Over the past 10 years or so I’ve been to lots of ELT talks and presentations at conferences and various other events. They’re sometimes entertaining, sometimes deathly dull, depending on the style and verve of the speaker, but in the past few years, I’ve found that they rarely include ideas that I haven’t come across before. I go along to events, primarily for the opportunity to network and if I go to a talk that sparks my interest, then it’s usually a bonus.
Earlier this week though I went to a talk at Bath University which left me buzzing with new ideas and actually had me trying them out on my class the very next day. The talk was by Diane Schmitt, co-author of Focus on Vocabulary
and explored the use of the academic word list for teaching vocabulary in EAP.
I’ve long been involved in the area of vocabulary, especially with my work in lexicography, but I’m a relative new-comer to EAP. Over the past couple of years I’ve been becoming more and more involved in teaching EAP at Bristol Uni and also dipping my toe into writing EAP materials. I’ve mostly been grappling with the concepts which I hadn’t had to deal with in my previous ELT career - the structure of academic texts, using sources, plagiarism, higher level grammar, etc. - and hadn’t really had time to squeeze much in the way of vocabulary teaching in amongst everything else.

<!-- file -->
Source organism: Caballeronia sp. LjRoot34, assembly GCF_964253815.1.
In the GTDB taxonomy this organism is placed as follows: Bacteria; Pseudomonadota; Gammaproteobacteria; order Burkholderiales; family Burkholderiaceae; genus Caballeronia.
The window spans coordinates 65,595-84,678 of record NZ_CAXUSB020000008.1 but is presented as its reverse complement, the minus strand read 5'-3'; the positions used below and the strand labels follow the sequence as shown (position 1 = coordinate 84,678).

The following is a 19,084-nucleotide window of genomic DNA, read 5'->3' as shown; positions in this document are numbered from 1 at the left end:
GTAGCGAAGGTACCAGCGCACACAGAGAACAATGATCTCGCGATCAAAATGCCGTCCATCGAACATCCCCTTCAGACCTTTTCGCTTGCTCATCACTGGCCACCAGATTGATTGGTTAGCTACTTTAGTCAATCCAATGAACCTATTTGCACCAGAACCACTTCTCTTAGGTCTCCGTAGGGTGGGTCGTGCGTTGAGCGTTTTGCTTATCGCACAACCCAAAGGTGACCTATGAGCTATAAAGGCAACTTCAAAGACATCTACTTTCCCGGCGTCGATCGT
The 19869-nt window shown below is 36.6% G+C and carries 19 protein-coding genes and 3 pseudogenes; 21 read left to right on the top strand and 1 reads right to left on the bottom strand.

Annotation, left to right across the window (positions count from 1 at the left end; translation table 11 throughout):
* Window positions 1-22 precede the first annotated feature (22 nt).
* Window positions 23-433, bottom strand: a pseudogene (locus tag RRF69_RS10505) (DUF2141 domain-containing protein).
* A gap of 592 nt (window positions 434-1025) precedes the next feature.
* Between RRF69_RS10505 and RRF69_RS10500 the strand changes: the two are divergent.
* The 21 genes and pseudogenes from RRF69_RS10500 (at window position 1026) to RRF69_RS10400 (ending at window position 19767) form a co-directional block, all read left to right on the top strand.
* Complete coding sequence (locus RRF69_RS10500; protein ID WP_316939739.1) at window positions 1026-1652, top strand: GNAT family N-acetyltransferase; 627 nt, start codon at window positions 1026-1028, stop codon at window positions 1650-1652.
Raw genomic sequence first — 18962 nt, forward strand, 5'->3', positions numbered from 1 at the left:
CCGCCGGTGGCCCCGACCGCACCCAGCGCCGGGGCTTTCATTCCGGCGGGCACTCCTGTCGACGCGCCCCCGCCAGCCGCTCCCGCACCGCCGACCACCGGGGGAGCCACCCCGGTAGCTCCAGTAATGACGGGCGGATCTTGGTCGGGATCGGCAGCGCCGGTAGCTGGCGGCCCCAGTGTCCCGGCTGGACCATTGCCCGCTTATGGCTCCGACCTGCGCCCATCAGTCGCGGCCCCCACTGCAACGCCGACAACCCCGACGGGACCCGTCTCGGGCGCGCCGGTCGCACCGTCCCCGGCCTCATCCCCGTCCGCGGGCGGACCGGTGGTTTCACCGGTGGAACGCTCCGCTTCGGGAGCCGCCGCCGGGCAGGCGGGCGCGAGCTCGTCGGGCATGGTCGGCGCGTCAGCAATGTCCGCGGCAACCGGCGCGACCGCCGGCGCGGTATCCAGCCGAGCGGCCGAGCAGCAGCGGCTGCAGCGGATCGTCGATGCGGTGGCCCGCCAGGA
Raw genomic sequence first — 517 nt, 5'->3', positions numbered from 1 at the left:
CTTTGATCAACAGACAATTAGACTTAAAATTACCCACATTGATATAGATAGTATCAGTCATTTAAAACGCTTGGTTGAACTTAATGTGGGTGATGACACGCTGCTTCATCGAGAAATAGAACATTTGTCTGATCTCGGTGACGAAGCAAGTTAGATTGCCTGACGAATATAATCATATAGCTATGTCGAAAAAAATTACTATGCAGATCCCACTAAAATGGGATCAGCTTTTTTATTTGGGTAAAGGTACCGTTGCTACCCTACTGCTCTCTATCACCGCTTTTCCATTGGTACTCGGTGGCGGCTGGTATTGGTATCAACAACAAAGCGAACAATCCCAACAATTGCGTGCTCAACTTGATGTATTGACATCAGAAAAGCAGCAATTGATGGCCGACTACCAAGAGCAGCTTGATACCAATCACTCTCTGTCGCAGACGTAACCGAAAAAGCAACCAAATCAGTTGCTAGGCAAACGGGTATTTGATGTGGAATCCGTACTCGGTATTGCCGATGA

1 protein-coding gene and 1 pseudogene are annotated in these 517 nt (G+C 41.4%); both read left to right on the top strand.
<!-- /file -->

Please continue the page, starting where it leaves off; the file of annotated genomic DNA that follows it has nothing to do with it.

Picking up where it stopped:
Diane’s talk made me think about how to include a bit more explicit vocab teaching and in a more systematic way. I’d come across the Academic Word List
before, but hadn’t really thought about how to make use of it. She also demonstrated a fantastic website, the Compleat Lexical Tutor
, which appealed enormously to my techier, corpus-loving side, which among other things, allows you to input a text and pick out those words which are on the AWL, apparently around 15% of most academic texts. It’s a really simple starting point for picking out vocab worth focusing attention on in texts used in class.
It’s always nice to get a bit of re-inspiration - thanks Diane!